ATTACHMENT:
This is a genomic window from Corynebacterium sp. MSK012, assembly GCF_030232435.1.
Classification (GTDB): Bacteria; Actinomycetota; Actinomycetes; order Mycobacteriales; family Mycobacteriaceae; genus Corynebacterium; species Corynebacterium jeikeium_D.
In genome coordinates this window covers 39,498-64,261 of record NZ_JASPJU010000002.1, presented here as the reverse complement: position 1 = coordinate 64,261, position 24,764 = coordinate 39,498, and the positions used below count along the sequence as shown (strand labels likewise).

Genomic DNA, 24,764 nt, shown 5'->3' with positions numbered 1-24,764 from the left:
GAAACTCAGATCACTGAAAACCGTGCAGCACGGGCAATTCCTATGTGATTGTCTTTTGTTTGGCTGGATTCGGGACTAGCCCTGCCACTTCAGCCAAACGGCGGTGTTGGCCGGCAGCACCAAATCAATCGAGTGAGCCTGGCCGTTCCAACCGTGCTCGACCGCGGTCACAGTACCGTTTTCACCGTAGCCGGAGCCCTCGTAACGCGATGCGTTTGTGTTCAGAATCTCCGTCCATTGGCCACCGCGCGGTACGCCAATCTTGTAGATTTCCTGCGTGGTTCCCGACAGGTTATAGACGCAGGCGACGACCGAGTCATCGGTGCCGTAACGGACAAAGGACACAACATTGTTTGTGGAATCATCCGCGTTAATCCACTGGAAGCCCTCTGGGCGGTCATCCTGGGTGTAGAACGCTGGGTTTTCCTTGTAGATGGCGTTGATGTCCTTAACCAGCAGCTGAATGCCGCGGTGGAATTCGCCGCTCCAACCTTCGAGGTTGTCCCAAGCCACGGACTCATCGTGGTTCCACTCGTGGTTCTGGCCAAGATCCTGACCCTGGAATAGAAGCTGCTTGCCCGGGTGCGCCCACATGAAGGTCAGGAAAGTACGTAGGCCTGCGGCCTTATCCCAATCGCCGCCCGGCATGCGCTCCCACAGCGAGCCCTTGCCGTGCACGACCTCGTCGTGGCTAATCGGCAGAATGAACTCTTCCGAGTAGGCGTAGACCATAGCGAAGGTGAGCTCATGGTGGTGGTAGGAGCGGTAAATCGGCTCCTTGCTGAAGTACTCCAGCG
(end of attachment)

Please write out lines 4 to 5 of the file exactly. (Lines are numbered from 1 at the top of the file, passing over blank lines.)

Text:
Genomic DNA, 24,764 nt, shown 5'->3' with positions numbered 1-24,764 from the left:
GAAACTCAGATCACTGAAAACCGTGCAGCACGGGCAATTCCTATGTGATTGTCTTTTGTTTGGCTGGATTCGGGACTAGCCCTGCCACTTCAGCCAAACGGCGGTGTTGGCCGGCAGCACCAAATCAATCGAGTGAGCCTGGCCGTTCCAACCGTGCTCGACCGCGGTCACAGTACCGTTTTCACCGTAGCCGGAGCCCTCGTAACGCGATGCGTTTGTGTTCAGAATCTCCGTCCATTGGCCACCGCGCGGTACGCCAATCTTGTAGATTTCCTGCGTGGTTCCCGACAGGTTATAGACGCAGGCGACGACCGAGTCATCGGTGCCGTAACGGACAAAGGACACAACATTGTTTGTGGAATCATCCGCGTTAATCCACTGGAAGCCCTCTGGGCGGTCATCCTGGGTGTAGAACGCTGGGTTTTCCTTGTAGATGGCGTTGATGTCCTTAACCAGCAGCTGAATGCCGCGGTGGAATTCGCCGCTCCAACCTTCGAGGTTGTCCCAAGCCACGGACTCATCGTGGTTCCACTCGTGGTTCTGGCCAAGATCCTGACCCTGGAATAGAAGCTGCTTGCCCGGGTGCGCCCACATGAAGGTCAGGAAAGTACGTAGGCCTGCGGCCTTATCCCAATCGCCGCCCGGCATGCGCTCCCACAGCGAGCCCTTGCCGTGCACGACCTCGTCGTGGCTAATCGGCAGAATGAACTCTTCCGAGTAGGCGTAGACCATAGCGAAGGTGAGCTCATGGTGGTGGTAGGAGCGGTAAATCGGCTCCTTGCTGAAGTACTCCAGCG